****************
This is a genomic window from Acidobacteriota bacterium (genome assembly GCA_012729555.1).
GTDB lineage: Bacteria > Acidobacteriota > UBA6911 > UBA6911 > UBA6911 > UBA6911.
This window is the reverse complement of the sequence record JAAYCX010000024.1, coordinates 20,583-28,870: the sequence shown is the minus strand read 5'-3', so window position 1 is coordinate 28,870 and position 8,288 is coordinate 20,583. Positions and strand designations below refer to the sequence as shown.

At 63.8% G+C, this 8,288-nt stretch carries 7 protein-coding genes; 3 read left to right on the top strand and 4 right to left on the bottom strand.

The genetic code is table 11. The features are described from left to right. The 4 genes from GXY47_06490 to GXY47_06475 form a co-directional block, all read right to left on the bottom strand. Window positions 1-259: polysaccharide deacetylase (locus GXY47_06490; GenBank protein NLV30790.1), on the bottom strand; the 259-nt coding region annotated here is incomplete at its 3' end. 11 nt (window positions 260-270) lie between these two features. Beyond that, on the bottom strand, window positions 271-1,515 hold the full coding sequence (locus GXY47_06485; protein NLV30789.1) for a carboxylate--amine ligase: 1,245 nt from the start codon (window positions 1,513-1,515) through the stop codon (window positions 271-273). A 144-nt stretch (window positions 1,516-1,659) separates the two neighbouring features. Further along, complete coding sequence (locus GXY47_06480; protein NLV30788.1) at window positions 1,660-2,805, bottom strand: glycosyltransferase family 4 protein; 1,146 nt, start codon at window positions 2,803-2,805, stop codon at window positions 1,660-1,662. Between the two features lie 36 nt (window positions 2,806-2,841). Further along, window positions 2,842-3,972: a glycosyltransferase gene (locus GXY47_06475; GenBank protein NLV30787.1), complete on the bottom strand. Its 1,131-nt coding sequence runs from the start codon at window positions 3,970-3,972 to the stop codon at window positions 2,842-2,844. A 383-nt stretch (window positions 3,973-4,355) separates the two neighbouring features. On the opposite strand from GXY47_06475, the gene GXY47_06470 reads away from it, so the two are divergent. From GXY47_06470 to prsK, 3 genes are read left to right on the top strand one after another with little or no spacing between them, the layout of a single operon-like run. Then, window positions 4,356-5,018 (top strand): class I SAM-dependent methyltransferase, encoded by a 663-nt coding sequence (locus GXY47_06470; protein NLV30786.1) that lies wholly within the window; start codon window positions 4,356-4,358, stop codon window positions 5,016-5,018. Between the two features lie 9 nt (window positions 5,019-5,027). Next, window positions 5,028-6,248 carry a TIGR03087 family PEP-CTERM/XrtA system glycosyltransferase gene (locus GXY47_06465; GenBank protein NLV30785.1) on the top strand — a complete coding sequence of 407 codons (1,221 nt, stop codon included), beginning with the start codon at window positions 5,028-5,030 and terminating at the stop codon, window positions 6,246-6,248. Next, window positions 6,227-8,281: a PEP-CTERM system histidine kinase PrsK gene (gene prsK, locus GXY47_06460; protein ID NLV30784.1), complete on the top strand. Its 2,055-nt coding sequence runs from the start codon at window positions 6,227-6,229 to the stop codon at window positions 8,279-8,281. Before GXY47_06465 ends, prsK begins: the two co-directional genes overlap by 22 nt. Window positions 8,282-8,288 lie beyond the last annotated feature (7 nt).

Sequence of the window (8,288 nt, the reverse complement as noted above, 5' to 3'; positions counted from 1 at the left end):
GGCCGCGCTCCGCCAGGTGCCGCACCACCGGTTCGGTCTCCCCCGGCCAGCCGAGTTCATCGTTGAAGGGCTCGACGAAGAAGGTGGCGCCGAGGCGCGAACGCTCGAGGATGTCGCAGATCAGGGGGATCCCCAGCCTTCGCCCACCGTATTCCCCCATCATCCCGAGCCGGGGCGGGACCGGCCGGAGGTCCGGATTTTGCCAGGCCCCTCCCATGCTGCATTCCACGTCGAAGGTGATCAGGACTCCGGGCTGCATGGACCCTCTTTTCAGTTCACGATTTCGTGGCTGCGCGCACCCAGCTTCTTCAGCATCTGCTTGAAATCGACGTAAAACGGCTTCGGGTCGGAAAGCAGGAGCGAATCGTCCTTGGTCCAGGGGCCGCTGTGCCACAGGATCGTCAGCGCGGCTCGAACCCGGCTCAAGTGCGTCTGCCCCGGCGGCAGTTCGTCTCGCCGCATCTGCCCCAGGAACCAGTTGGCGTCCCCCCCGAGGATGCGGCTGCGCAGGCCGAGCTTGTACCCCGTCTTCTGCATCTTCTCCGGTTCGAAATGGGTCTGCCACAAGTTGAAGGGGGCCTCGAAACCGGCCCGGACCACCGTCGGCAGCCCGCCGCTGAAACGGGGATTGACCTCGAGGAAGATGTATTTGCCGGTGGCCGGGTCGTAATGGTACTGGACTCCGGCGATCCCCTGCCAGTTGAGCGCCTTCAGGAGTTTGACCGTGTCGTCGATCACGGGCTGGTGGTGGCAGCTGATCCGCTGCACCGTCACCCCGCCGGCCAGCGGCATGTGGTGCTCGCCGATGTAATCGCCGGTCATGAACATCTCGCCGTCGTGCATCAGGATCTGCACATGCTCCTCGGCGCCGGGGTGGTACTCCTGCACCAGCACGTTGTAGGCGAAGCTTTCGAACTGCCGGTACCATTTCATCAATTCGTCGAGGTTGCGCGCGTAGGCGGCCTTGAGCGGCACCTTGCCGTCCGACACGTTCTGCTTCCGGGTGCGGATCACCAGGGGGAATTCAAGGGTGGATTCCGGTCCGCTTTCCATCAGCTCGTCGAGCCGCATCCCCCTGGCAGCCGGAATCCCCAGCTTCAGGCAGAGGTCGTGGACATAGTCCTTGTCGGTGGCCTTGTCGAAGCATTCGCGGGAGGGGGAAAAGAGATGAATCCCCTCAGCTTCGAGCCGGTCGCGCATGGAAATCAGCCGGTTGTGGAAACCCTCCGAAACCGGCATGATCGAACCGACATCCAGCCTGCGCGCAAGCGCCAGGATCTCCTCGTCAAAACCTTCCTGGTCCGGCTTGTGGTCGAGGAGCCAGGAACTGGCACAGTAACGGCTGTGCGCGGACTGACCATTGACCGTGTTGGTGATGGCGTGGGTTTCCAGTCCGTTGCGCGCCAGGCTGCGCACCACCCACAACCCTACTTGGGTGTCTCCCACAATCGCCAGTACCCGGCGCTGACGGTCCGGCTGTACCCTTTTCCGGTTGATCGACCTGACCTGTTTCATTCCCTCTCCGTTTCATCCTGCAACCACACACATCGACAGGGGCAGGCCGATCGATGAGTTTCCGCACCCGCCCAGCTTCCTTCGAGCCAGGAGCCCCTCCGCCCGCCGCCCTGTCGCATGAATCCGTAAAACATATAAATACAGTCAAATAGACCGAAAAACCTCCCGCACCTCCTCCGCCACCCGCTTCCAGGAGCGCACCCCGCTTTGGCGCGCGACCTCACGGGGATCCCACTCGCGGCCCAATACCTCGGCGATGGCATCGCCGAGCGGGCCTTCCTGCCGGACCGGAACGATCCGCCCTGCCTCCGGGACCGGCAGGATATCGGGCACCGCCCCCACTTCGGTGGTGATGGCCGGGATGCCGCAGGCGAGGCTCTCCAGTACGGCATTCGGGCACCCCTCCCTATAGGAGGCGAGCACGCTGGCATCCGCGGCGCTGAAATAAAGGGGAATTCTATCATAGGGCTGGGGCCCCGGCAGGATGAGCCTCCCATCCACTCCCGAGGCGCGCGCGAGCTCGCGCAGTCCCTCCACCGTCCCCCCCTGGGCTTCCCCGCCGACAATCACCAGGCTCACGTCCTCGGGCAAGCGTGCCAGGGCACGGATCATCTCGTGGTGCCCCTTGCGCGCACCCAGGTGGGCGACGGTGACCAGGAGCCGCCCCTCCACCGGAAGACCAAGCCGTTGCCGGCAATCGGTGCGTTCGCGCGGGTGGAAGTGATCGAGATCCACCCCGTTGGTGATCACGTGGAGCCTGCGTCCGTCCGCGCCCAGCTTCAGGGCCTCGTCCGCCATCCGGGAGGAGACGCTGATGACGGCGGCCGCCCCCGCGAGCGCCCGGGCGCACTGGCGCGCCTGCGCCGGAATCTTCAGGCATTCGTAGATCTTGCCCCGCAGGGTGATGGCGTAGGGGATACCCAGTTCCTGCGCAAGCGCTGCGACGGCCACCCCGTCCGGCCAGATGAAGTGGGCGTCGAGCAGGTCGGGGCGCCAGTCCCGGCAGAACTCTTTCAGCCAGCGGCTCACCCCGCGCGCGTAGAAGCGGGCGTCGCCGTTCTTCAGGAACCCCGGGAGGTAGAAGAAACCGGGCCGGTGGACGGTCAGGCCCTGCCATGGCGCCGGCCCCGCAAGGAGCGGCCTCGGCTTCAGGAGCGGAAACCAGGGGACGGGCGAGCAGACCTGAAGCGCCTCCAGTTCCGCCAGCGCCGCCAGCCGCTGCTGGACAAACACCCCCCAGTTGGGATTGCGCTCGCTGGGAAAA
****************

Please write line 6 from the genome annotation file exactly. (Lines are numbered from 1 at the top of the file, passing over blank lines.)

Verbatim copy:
Sequence of the window (8,288 nt, the reverse complement as noted above, 5' to 3'; positions counted from 1 at the left end):